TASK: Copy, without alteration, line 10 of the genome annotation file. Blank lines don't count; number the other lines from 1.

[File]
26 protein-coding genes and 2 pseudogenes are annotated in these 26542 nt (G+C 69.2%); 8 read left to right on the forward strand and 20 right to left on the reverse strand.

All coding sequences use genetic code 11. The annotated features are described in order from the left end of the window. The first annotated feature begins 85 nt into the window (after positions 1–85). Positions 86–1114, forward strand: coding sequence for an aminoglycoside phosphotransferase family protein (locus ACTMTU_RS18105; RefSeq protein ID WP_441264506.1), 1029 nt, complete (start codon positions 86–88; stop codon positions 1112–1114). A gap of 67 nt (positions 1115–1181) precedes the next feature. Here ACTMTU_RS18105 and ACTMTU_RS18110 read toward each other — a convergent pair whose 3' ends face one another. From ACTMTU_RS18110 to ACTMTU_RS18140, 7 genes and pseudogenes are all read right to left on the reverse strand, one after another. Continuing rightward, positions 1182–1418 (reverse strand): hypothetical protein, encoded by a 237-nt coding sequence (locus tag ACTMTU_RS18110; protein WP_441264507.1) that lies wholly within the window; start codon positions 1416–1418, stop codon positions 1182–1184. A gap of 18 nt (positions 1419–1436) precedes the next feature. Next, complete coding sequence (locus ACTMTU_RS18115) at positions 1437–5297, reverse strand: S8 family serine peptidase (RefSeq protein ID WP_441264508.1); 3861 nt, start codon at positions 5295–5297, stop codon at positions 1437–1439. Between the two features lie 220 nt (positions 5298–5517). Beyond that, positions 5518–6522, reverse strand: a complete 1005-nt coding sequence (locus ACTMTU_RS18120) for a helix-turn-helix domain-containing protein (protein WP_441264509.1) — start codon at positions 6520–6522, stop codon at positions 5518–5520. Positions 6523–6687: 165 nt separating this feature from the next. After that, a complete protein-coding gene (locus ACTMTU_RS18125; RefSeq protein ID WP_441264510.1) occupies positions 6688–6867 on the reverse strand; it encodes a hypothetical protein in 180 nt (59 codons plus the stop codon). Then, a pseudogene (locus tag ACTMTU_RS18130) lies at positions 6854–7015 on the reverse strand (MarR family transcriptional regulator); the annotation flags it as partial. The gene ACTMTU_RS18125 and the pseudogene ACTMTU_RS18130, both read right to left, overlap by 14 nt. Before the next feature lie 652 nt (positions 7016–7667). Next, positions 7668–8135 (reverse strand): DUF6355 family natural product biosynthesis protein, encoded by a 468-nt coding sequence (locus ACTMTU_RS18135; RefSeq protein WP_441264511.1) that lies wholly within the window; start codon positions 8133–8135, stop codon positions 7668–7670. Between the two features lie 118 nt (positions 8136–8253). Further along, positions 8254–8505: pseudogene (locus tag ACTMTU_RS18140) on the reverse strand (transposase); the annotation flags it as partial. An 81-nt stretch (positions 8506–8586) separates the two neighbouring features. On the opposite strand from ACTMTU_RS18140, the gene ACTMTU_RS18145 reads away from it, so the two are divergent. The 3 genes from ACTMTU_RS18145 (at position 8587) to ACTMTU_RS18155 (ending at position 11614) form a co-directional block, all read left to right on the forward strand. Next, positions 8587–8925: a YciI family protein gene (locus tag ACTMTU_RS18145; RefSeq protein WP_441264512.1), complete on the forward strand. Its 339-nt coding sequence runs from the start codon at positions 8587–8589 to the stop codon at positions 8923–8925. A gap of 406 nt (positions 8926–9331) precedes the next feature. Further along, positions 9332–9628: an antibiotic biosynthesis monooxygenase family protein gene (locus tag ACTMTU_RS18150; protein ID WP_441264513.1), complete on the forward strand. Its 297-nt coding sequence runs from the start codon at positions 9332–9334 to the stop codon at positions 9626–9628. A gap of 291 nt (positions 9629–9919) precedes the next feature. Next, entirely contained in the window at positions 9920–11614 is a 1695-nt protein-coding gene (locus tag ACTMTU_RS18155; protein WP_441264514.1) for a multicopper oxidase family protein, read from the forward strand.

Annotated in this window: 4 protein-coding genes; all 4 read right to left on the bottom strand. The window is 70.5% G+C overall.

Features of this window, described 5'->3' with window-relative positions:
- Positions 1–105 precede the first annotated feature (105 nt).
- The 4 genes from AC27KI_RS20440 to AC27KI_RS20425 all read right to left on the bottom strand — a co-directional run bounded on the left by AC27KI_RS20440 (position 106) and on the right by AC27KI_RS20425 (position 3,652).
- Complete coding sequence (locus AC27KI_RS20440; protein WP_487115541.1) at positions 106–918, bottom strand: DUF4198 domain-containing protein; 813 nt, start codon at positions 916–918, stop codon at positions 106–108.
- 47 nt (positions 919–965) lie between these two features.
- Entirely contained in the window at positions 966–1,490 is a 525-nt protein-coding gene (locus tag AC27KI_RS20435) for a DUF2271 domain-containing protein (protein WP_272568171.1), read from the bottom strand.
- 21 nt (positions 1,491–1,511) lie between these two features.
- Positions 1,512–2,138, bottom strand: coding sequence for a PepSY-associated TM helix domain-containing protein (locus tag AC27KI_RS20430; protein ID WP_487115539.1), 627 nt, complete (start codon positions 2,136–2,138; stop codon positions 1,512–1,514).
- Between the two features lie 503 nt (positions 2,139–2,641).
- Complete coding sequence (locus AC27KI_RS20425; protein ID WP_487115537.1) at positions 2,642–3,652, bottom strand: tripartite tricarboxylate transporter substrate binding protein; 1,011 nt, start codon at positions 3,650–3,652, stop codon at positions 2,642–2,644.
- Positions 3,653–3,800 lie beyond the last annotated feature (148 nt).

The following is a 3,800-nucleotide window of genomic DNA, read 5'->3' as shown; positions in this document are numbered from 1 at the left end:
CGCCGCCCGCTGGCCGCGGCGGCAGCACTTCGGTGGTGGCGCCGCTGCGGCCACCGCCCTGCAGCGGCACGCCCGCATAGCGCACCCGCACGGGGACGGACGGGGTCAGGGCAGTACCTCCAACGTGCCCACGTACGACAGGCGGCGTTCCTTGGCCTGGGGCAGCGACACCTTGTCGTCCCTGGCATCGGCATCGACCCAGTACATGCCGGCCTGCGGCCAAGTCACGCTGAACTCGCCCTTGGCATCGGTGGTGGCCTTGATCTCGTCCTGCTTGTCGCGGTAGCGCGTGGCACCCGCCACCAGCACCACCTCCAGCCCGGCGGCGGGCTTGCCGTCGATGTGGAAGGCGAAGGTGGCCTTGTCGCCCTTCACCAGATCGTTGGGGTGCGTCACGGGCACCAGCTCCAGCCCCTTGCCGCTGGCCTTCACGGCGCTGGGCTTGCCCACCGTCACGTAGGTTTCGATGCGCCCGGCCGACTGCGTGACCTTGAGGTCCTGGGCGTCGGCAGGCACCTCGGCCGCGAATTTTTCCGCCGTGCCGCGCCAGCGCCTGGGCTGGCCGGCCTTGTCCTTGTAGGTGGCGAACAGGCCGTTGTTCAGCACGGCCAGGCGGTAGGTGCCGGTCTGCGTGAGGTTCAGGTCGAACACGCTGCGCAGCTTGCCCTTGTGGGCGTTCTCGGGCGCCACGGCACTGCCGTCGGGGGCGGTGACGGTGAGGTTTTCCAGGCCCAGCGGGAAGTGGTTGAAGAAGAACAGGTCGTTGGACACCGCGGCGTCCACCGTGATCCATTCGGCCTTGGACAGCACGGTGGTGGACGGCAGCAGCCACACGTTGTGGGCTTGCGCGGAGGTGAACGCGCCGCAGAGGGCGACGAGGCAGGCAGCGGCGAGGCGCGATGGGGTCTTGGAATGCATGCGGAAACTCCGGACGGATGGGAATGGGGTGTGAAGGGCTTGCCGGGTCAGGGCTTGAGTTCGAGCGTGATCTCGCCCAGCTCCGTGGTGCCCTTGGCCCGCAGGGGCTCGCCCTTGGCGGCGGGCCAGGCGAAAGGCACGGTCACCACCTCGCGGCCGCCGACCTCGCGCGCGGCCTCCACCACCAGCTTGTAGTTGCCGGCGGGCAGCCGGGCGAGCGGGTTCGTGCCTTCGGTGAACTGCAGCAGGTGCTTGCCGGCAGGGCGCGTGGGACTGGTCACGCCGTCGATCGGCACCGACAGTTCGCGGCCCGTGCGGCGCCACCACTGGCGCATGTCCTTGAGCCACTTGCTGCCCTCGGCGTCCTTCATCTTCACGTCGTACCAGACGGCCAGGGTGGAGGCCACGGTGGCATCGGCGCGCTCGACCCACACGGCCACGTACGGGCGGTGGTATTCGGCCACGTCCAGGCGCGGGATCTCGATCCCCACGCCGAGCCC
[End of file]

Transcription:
- 21 nt (positions 1,491–1,511) lie between these two features.